What tips/advice can you provide to students just starting or considering this program(s)?

As a first year, I was blown away by the amount of work that you had to complete every week in order to understand and solidify the content not just for one course but for five different courses! Always start your readings and your work early because the work will pile up and before you know it, final projects, essays, and exams will be lurking just around the corner! In addition, the professors and staff at the university may seem intimidating but they are there to help students with any questions about the coursework so if you have any questions about the coursework, student life, careers after graduation, or about life (!) talk to the professors and the university staff on campus, they are there to help. Lastly, students should be active not just in their classes and studying but also around the campus itself. A great way to get involved with campus life and to meet new friends and peers is to join different student organizations and clubs whether the clubs are linked to your program or not. By joining different organizations, you'll get to meet new people who are in your program as well as people who are not in your program so that not only will you meet new friends, but you will become a person who will be more integrated within the UTSC community.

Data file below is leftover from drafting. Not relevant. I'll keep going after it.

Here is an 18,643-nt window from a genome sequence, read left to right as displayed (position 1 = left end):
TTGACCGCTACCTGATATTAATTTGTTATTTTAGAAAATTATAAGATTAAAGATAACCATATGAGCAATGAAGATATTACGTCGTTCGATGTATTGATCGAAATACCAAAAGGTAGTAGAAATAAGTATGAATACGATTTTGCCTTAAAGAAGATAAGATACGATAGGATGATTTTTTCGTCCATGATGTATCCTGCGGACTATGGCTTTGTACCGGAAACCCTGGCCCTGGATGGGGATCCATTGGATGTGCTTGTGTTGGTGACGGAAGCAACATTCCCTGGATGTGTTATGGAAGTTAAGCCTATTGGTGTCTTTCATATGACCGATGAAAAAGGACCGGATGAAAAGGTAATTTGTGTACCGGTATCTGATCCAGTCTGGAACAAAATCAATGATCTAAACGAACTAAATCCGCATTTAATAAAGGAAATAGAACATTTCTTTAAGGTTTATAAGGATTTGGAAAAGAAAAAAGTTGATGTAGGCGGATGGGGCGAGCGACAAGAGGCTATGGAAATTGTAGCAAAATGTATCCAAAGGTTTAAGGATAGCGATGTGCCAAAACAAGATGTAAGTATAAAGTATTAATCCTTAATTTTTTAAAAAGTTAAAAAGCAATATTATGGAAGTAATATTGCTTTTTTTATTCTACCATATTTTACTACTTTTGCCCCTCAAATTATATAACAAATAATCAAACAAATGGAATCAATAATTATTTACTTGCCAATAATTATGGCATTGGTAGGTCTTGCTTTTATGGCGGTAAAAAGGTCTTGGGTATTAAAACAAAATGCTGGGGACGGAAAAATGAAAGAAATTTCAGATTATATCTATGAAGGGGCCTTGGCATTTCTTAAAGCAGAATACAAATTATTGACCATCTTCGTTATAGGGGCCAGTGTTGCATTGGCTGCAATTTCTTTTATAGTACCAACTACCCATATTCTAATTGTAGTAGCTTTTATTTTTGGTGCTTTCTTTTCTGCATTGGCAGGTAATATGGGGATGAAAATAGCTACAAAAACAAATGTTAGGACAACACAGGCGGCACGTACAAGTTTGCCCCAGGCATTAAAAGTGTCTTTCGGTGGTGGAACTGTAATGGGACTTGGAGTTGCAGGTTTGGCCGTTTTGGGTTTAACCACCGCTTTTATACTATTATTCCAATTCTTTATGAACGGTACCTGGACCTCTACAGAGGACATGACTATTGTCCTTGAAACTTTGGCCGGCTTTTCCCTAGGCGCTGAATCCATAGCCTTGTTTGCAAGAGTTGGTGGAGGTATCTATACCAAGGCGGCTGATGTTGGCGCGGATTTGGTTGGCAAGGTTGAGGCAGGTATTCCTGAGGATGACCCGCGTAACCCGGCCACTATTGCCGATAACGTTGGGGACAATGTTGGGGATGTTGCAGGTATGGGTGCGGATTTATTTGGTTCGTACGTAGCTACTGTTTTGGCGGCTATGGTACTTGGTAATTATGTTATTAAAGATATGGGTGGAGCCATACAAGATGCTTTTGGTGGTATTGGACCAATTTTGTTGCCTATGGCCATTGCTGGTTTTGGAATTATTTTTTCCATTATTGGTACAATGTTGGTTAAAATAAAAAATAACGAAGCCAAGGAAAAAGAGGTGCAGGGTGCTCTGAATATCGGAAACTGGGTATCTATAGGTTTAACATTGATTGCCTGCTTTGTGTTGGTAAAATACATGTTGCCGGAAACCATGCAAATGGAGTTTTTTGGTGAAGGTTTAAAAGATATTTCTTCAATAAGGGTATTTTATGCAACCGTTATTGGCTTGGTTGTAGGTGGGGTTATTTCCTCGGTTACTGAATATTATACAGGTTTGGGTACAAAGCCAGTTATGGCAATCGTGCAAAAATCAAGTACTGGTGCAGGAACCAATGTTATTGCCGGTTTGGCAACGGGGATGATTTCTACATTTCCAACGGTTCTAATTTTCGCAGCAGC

What will you do with your degree after graduation? (Future plans?)

I am planning to apply and attend law school after graduation where I hope to earn a JD degree!

What has your academic journey during your time been like as you progress toward graduation?